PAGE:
This afternoon we're heading off to pick up the car, enough taxis for now, and heading off for some more afternoon birding before picking Ethan up tonight at 7:15 from his rescheduled flight. 
After that, Pipeline Road tomorrow, most likely Nusagandi the day after, picking up Caity, and then off to the west and to Davíd!

Take it easy, 

Sunday, March 15, 2009

DC and Panama

I've been a bit lax in updating this blog recently, and that is putting it mildly. Since seeing the Ivory Gull in January, ANOTHER Ivory Gull showed up a few days later, on Inauguration Day in fact, and it happened to be in Plymouth, my local area! Needless to say, I saw that bird a total of four times during its stay, and at one point I had seen Ivory Gull 6 out of 8 days!

After those thrilling couple weeks it was time for me and my mom to move down here to Washington D.C., more specifically Arlington, VA, where all three of us have been living in a one bedroom apartment while my dad is working a temporary detail for the FAA in DC.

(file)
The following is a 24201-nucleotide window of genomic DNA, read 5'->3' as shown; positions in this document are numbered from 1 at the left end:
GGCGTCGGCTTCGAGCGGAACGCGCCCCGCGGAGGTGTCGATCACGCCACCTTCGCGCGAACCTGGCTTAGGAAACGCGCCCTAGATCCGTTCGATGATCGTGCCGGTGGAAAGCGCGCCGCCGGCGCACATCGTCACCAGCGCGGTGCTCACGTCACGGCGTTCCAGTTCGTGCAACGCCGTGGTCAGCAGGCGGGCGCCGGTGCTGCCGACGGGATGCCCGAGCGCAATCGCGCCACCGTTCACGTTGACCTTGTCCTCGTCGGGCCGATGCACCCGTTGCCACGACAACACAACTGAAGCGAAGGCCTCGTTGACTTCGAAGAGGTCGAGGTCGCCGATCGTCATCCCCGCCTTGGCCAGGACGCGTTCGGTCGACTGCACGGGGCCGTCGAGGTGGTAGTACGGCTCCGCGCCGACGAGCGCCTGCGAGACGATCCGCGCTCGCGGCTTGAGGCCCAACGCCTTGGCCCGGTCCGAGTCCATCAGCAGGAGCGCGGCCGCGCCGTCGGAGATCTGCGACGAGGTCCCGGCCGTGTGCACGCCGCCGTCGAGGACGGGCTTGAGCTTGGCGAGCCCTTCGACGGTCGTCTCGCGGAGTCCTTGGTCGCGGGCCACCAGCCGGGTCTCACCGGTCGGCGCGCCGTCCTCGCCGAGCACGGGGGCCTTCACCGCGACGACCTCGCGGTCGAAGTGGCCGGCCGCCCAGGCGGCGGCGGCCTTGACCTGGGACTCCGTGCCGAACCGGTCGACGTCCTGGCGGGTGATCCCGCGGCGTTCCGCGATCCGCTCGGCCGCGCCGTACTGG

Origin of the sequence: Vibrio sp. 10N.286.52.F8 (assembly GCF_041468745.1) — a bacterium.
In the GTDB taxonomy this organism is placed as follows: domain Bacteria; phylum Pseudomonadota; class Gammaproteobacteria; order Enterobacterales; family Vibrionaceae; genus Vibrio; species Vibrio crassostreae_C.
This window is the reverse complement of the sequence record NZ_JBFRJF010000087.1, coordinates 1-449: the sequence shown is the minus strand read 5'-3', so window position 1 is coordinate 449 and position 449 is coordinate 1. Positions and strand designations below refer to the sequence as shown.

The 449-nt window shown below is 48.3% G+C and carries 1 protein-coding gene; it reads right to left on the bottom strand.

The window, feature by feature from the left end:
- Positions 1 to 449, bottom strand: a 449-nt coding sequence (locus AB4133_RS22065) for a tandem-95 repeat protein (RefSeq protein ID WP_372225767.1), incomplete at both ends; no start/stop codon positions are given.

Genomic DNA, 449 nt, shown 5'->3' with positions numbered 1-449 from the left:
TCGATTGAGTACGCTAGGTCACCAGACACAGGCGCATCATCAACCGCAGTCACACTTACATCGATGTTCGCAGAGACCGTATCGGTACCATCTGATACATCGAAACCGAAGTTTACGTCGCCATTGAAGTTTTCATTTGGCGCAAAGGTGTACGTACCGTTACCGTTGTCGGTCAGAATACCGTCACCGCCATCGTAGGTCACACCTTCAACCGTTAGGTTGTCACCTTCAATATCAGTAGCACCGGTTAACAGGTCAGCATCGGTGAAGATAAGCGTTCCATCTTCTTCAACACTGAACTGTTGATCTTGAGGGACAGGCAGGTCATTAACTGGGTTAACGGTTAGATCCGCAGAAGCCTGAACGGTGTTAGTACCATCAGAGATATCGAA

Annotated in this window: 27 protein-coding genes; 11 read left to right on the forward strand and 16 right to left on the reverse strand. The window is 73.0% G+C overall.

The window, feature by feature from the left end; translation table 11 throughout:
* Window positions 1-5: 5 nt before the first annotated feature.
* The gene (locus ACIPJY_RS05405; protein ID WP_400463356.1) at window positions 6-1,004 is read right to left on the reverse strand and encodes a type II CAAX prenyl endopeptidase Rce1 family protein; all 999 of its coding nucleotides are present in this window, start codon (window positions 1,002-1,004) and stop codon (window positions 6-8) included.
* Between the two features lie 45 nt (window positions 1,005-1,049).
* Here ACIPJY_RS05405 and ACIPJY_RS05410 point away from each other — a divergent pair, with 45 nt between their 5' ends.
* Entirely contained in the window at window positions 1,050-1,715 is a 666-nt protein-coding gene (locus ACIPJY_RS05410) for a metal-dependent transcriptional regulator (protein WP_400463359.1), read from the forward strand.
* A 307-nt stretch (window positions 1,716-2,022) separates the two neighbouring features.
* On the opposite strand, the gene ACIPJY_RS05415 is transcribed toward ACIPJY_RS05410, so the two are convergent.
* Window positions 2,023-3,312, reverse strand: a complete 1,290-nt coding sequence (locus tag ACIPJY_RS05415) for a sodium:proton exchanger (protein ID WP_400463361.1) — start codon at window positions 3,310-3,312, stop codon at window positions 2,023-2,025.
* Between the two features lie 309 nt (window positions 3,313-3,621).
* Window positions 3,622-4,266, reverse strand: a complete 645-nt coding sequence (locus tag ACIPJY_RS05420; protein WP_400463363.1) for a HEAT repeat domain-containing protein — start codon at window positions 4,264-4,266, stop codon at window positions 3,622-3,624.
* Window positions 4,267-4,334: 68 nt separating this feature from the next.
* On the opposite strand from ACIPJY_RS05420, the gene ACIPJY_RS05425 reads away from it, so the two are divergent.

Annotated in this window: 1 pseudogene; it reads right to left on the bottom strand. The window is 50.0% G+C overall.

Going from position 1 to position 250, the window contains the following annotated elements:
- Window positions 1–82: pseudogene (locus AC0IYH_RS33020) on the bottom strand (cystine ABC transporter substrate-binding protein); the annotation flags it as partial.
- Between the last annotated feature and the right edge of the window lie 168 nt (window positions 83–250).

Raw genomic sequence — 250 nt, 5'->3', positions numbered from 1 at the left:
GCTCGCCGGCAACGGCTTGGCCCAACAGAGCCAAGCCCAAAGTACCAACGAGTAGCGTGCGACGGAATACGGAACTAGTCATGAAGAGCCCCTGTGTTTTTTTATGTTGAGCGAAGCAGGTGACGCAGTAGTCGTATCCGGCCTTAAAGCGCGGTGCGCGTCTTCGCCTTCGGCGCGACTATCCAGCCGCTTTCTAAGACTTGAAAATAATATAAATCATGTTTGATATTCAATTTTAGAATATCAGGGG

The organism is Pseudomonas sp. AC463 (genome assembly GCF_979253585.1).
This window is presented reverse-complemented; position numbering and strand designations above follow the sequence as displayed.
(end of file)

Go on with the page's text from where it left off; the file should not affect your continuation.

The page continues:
It's been fun living down here, and birding in 2.5 states with a bunch of good birders and good people, but I will be glad to head back up to Massachusetts and to Manomet, where I will spend the spring banding at Manomet Center for Conservation Sciences, formerly known as Manomet Bird Observatory (MBO). Currently I'm mildly peeved that there is a male Tufted Duck having a blast with his friend a male Eurasian Green-winged (Common) Teal in Sudbury, not too far at all from Medford. All I can hope is that it will stick around until April 9th, when I finally return to where I normally belong!

Birding down here in the DC area has been lots of fun, and it would have not been nearly as productive without the nice and fun birders down here, especially Paul Pisano and John Hubbell, who have been kind enough to cart me around most weekends to god knows where, looking for various and sundry birds from DC to the Chesapeake. Thanks guys, you've really made my stay down here all the more pleasant.